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“Transparency makes sense and costs us very little” says Eoin Fahy of KBI Global Investors

David Stevenson, 30/06/2020

In a world where every asset management firm is trying ways to show their ESG credentials, be it anniversaries of time involved in responsible investing, to letters to CEOs about their ethical endeavours, KBI Global Investors has a fairly simple strategy. It shows the impact of the firm’s respective funds on the UN’s Sustainable Development Goals.

“My role is to oversee the methodology of the RASS funds. It gives us the opportunity to go back to the investee companies with questions about the revenues [and their impact in RASS] and explain why they’ve scored how they have. It’s a great opportunity to engage with companies,” Eoin Fahy (pictured), head of responsible investing at KBI Global Investors told Fundeye.

To recap, two years ago the Dublin-based manager announced it had quantified the revenue impact of constituent portfolio holdings in each of its Natural Resources strategies to the SDGs and published the findings of its inaugural ‘Revenue Alignment SDG Score (RASS)’ research study.

In an investment climate where ESG is now central to many asset owners mandates, accusations of ‘greenwashing’ or extolling the responsible investing virtues of portfolios that aren’t in fact present has become an accusation that asset managers are right to be wary of.

Swedish pension fund AP7, with over €30 billion in assets under management, launched a search for a firm to provide impact investment in water. KBI Global Investors was one of two firms to win the mandate, not bad going for what is technically a boutique firm.

The semantics around ESG is a topic in itself. Mr Fahy said that impact investing is still relatively small compared to the broader ESG landscape and while some have defined impact by stating ‘if it were not for my investment, the company’s goals couldn’t be achieved’, this is a bit of an over simplification for Mr Fahy.

“The problem is can I really say that if I don’t invest in this company will the goals not be achieved anyway? Some other company may invest instead,” he said.

His definition may sound equally simple but then again often the simplest things make sense. “We say that investing in something that is aiming to achieve a decent outcome must be a good thing,” he stated.

The firm’s recent release of this year’s RASS scores gave its Water strategy a score of 72 percent, which is the percentage of revenues directly in support of the UN SDG’s regarding water. One of the draws for investors seeking a decent impact product is that the scores aren’t given by the investee companies, they’re worked out by KBI Global Investors based on the revenues of the companies (which are obviously supplied by the investee holdings). “You couldn’t really do this if you were invested in a thousand different stocks as we have to analyse the data ourselves,” .said Mr Fahy, although now the system is in place the yearly RASS scores are easy to produce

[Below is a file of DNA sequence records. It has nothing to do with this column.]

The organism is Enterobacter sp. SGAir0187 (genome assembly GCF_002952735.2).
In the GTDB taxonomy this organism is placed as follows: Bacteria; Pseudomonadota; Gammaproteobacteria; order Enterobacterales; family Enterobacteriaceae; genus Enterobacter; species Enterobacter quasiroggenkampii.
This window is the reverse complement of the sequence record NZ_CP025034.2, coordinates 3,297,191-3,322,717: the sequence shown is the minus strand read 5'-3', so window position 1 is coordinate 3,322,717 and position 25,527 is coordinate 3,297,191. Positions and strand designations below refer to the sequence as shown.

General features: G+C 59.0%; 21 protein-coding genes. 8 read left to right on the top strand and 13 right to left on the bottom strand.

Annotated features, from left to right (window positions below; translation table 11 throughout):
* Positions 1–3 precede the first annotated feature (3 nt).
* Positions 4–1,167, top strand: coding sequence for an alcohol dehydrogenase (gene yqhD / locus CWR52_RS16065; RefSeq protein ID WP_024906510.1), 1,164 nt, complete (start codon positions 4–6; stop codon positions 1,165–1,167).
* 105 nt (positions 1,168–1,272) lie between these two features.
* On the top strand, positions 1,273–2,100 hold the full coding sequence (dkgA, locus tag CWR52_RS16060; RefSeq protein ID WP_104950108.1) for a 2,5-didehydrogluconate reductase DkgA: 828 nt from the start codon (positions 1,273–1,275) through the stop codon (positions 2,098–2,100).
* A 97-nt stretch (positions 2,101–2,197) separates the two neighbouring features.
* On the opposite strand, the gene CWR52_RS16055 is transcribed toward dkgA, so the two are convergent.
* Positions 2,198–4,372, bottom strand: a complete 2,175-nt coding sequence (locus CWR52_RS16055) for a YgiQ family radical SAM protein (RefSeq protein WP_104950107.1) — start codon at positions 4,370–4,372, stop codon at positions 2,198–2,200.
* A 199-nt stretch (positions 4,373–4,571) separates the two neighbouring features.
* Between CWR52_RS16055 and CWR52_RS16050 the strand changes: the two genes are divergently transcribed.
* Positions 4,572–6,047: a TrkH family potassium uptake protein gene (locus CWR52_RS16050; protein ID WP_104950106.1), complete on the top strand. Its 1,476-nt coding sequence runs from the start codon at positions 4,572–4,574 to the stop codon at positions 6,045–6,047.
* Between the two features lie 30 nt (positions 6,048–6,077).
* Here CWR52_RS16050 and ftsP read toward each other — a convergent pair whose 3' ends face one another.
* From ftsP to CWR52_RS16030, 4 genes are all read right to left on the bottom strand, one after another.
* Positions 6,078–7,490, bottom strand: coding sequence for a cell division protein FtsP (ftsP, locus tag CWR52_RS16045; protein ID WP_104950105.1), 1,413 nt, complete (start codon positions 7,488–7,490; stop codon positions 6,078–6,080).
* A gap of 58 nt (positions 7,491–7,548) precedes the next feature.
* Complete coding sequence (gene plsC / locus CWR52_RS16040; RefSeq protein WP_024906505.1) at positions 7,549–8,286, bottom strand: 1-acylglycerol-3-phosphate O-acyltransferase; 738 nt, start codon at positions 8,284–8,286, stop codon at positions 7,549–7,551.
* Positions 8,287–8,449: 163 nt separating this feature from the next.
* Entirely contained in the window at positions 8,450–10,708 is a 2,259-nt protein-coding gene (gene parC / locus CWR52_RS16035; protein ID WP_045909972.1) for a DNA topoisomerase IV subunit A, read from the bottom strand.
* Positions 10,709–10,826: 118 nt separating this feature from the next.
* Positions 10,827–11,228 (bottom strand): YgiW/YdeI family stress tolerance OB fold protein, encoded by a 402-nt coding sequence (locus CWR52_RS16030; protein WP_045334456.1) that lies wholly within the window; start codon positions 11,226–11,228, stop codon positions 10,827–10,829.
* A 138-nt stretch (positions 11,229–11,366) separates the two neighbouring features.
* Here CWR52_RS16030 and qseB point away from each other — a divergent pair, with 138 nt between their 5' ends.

“Transparency makes sense and costs us very little. We think transparency is in our interest, the company’s interest and the investor’s interest,” said Mr Fahy. This transparency is evident with a look at the firm’s website. There you’ll find interesting stats such as stocks the company won’t invest in and why, how the firm has voted at investee companies’ AGMs and why (including why it has voted against management) along with various other information.

Looking at where the impetus for impact investing is coming from, as displayed by AP7, Scandinavia leads the way according to Mr Fahy. He went to state that the region is generally a couple of years ahead of the rest of the world but even the US, sometimes regarded as a tad reluctant to embrace responsible investing, is showing interest in the firm’s products with foundations and some pension funds getting involved (mostly on the West/East coast).

In a post COVID-19 market, where the lockdown has highlighted issues such as pollution, firms have been launching ESG funds at a heightened pace. With the asset owners growing more informed about how responsible investing can be achieved, including a growing level of scepticism over ethical claims, KBI Global Investors may be well placed to capture inflows from an increasingly woke investor base.

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